Historically, economic growth has been linked to CO2 emissions. Although countries who obtain differing levels of per capita CO2 emissions can still have similar gross domestic product per capita levels, these differences occur due to the differences in the CO2 intensities of these economies. The article on Our World In Data explains that CO2 intensity measures the amount of CO2 emitted per unit of GDP. There are two key factors which affect the CO2 intensity of an economy; energy efficiency, and carbon efficiency. Both factors simultaneously work together, because as efficiency improves in both energy and carbon usage, the CO2 emitted per unit of energy will fall.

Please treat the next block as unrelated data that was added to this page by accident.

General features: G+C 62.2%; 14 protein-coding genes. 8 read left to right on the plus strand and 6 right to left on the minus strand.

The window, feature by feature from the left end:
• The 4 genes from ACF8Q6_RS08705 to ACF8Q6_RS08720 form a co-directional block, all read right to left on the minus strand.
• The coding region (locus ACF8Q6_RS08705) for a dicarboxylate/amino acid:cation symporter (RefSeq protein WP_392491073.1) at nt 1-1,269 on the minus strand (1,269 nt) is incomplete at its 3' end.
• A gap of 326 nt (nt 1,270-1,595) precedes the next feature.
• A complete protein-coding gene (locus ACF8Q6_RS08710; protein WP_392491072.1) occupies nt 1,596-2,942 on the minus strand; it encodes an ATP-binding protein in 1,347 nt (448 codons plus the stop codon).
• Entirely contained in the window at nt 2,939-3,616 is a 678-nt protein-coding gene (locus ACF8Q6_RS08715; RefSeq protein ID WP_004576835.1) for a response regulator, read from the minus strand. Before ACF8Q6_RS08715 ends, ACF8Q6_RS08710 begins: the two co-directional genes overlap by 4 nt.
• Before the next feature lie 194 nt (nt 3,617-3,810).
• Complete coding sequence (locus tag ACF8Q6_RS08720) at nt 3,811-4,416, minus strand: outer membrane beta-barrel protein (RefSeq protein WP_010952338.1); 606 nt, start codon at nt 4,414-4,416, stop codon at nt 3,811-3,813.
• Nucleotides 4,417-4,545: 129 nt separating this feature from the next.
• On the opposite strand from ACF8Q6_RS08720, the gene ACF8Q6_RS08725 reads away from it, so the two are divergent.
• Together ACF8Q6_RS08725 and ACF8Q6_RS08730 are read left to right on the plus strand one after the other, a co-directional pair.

The graph provided in the article shows CO2 intensity from 1990 to 2013 as a linear downward trend. The CO2 intensity rates have been steadily falling since 1990. This can be considered a result of improved energy/technology efficiency, and increased capacity of renewables.
According to the graph, over the 23 year period between 1990 and 2013;
Total Change: -0.12kg
Decay Factor: (0.47kg/0.35kg)=0.74
Percentage change: (1-0.74)=.26= 26% decrease